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Dual Monitor Tutorial


Having 2 or more monitors is a really easy way of getting more done on your computer faster.  It's simple.  Maximize your homework or whatever on one screen, and check your e-mail on the other.  Switch between the 2, just by moving your mouse to the other monitor.  (It automatically rolls over)  Another possible use, is you can read instructions for something on one screen, while doing them on the other.  Possibilities are endless.  This is easier and cheaper than you might think.

Here's what you need:


A VGA or better monitor [3 rows of pins on the plug, as opposed to 2 on some ancient monitors back in the EGA and CGA days.]


A cheap-o graphics card.  [2 - 4 meg graphics cards work just fine, but a lesser one will work as well.  As long as it's at least VGA.]


A screw driver


10 minutes max


Windows 98 or higher


Before I get into the details, let me explain a little bit about the hardware needed, and why or why you don't need it.  You need at least a VGA monitor, because windows sucks and refuses to use anything less.  [Well, anything less would be quite ugly anyway, so this isn't much of a loss]  You can tell if this is VGA or not by it having 3 rows of pins on the rectangular connector that plugs into your computer.  If you've got this really fancy monitor that has svideo or something nifty like that on it, then make sure your graphics card has this kind of output or you have the appropriate converter. 

The graphics card can be a piece of junk ripped out of a 486.  PCI cards work the best.  I haven't tried this with any ISA cards, but I heard it can get ugly.  Also, generally the more video memory, the higher the resolution that can be achieved.  (To a certain extent)  A 4 meg card will do 1024x768 at 24bit color easily.  You can find these for dirt cheap at computer surplus outlet, or your local computer store.  Try not to spend more than $25 for a graphics card.  [Also note that don't buy a really expensive one thinking you're gonna need it for games or something.  Most games only take advantage of one monitor, therefore your primary card is the one you'll want beefed up.]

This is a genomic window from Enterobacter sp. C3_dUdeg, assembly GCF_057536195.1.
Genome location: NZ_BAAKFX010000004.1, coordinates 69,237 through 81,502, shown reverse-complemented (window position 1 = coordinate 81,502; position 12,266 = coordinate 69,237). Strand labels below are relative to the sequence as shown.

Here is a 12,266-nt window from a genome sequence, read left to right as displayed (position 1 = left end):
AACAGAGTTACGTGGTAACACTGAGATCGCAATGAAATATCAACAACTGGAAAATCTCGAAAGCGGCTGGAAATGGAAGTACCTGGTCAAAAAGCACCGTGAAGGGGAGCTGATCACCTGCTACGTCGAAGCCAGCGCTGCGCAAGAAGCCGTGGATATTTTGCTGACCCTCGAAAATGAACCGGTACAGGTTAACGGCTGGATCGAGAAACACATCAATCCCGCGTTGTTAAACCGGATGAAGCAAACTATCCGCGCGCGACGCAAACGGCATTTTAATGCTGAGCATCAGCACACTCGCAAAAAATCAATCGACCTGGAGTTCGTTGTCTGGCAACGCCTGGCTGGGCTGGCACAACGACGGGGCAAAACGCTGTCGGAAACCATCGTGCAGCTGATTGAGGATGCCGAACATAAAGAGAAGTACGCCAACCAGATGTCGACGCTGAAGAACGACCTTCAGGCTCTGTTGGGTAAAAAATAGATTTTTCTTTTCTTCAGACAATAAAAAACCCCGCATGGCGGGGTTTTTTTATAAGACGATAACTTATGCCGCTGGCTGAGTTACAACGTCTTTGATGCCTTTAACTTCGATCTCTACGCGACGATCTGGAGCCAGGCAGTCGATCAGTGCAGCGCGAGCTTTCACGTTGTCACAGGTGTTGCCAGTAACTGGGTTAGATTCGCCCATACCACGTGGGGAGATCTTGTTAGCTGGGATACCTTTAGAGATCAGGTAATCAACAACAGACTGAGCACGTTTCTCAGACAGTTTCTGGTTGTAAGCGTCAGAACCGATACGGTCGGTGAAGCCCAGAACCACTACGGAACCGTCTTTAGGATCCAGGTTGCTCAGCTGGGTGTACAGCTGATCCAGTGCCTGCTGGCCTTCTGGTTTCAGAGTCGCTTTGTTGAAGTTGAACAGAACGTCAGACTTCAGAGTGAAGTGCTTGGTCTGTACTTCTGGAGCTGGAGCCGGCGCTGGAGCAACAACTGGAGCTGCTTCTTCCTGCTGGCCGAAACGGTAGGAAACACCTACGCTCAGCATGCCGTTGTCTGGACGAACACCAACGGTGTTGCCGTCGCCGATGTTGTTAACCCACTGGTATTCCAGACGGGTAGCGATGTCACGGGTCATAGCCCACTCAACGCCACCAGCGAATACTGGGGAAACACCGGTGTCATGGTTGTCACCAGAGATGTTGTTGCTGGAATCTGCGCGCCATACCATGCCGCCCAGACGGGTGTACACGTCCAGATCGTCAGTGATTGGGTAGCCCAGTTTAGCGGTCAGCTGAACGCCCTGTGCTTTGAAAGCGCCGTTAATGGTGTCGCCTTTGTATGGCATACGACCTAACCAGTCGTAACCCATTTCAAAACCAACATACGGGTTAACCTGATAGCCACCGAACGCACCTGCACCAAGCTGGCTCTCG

There's nothing to say about the screwdriver.  Common sense will tell you what kind of one to grab.  :-)


Ok, to get this all working, shut down your computer. pop open the case, snap the card in an available slot, put the computer back together, plug a monitor into it, and turn on your computer.  Yep, simple as that.  Now as your computer kicks on, listen for any unusual beep patterns.  You might have to set some stuff in the bios first.  (press delete or f1, or f10 or something like that when your computer is just starting)  99 times out of 100, this part will go fine.  The next thing is, watch and see which monitor stuff starts coming up on first.  Is this the right one?  If not, then pop your cover back off, and try moving the card to a slot on the other side of the original card.  [If this is not possible, then move the original card]  If your primary card is AGP, then once again, check your bios to make sure it's set to be used as primary.  

After windows comes up, it should automatically detect your card.  Install any drivers that came with your card, and reboot.  When all the drivers and stuff are working, your new graphics card will say something like "Windows has successfully initialized your graphics adapter"  Now all you gotta do is right click on your desktop, hit properties, click on the settings tab, click the big #2, and check the box that says enable the desktop on this monitor.  [Or whatever it says there, I'm writing this blind]  The 2nd monitor will kick on with your desktop.  Now, click and drag the monitors into the positions they actually are on your desk.  This will set it up so when you move the mouse off the edge on the correct side, it will go to the other screen.  

That's all there is to it! 


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Musatcha is pronounced moo-SA-cha.  I have no idea where it originated.
Copyright 1998-2005, Brad Isbell []